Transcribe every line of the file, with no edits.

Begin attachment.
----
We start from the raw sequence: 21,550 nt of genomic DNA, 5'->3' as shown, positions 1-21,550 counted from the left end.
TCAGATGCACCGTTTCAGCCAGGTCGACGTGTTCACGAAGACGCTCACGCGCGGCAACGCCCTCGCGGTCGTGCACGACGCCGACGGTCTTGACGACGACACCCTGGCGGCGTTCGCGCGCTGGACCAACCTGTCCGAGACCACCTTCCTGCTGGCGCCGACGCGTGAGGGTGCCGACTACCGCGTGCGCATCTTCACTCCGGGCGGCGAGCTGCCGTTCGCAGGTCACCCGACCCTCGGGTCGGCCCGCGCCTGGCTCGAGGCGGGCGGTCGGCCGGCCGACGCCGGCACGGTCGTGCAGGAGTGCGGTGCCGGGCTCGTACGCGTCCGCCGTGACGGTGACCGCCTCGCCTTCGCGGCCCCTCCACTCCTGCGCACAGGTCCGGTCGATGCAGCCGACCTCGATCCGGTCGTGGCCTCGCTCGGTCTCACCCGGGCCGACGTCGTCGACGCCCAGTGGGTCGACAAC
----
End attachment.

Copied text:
We start from the raw sequence: 21,550 nt of genomic DNA, 5'->3' as shown, positions 1-21,550 counted from the left end.
TCAGATGCACCGTTTCAGCCAGGTCGACGTGTTCACGAAGACGCTCACGCGCGGCAACGCCCTCGCGGTCGTGCACGACGCCGACGGTCTTGACGACGACACCCTGGCGGCGTTCGCGCGCTGGACCAACCTGTCCGAGACCACCTTCCTGCTGGCGCCGACGCGTGAGGGTGCCGACTACCGCGTGCGCATCTTCACTCCGGGCGGCGAGCTGCCGTTCGCAGGTCACCCGACCCTCGGGTCGGCCCGCGCCTGGCTCGAGGCGGGCGGTCGGCCGGCCGACGCCGGCACGGTCGTGCAGGAGTGCGGTGCCGGGCTCGTACGCGTCCGCCGTGACGGTGACCGCCTCGCCTTCGCGGCCCCTCCACTCCTGCGCACAGGTCCGGTCGATGCAGCCGACCTCGATCCGGTCGTGGCCTCGCTCGGTCTCACCCGGGCCGACGTCGTCGACGCCCAGTGGGTCGACAAC